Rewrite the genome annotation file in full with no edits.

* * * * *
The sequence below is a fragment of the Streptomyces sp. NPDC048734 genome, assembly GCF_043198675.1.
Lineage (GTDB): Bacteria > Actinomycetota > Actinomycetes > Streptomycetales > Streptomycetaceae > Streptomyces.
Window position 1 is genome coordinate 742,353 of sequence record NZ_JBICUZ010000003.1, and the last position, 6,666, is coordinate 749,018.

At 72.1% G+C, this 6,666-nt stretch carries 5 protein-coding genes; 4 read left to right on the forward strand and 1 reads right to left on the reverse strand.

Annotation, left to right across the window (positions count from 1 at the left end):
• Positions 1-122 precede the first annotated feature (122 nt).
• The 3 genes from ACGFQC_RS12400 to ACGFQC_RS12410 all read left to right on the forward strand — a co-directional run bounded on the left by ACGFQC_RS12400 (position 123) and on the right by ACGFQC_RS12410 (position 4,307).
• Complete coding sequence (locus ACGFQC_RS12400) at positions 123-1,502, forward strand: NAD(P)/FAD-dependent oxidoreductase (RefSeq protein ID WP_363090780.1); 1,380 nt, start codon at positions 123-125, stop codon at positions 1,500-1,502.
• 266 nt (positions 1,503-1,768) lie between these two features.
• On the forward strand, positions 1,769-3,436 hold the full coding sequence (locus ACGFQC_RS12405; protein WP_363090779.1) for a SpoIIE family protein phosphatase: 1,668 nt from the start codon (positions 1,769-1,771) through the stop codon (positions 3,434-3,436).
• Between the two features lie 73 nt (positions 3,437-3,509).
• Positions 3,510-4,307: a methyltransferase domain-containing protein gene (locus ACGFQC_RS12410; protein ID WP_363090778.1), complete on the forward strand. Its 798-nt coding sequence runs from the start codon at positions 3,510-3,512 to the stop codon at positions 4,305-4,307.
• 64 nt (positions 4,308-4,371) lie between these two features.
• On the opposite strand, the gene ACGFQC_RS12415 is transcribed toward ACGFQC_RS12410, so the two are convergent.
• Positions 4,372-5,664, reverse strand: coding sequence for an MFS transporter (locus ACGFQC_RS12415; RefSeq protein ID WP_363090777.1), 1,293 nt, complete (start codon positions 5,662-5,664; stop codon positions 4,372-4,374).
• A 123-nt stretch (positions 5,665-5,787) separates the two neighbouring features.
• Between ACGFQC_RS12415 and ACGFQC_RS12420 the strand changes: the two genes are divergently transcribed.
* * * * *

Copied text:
The sequence below is a fragment of the Streptomyces sp. NPDC048734 genome, assembly GCF_043198675.1.
Lineage (GTDB): Bacteria > Actinomycetota > Actinomycetes > Streptomycetales > Streptomycetaceae > Streptomyces.
Window position 1 is genome coordinate 742,353 of sequence record NZ_JBICUZ010000003.1, and the last position, 6,666, is coordinate 749,018.

At 72.1% G+C, this 6,666-nt stretch carries 5 protein-coding genes; 4 read left to right on the forward strand and 1 reads right to left on the reverse strand.

Annotation, left to right across the window (positions count from 1 at the left end):
• Positions 1-122 precede the first annotated feature (122 nt).
• The 3 genes from ACGFQC_RS12400 to ACGFQC_RS12410 all read left to right on the forward strand — a co-directional run bounded on the left by ACGFQC_RS12400 (position 123) and on the right by ACGFQC_RS12410 (position 4,307).
• Complete coding sequence (locus ACGFQC_RS12400) at positions 123-1,502, forward strand: NAD(P)/FAD-dependent oxidoreductase (RefSeq protein ID WP_363090780.1); 1,380 nt, start codon at positions 123-125, stop codon at positions 1,500-1,502.
• 266 nt (positions 1,503-1,768) lie between these two features.
• On the forward strand, positions 1,769-3,436 hold the full coding sequence (locus ACGFQC_RS12405; protein WP_363090779.1) for a SpoIIE family protein phosphatase: 1,668 nt from the start codon (positions 1,769-1,771) through the stop codon (positions 3,434-3,436).
• Between the two features lie 73 nt (positions 3,437-3,509).
• Positions 3,510-4,307: a methyltransferase domain-containing protein gene (locus ACGFQC_RS12410; protein ID WP_363090778.1), complete on the forward strand. Its 798-nt coding sequence runs from the start codon at positions 3,510-3,512 to the stop codon at positions 4,305-4,307.
• 64 nt (positions 4,308-4,371) lie between these two features.
• On the opposite strand, the gene ACGFQC_RS12415 is transcribed toward ACGFQC_RS12410, so the two are convergent.
• Positions 4,372-5,664, reverse strand: coding sequence for an MFS transporter (locus ACGFQC_RS12415; RefSeq protein ID WP_363090777.1), 1,293 nt, complete (start codon positions 5,662-5,664; stop codon positions 4,372-4,374).
• A 123-nt stretch (positions 5,665-5,787) separates the two neighbouring features.
• Between ACGFQC_RS12415 and ACGFQC_RS12420 the strand changes: the two genes are divergently transcribed.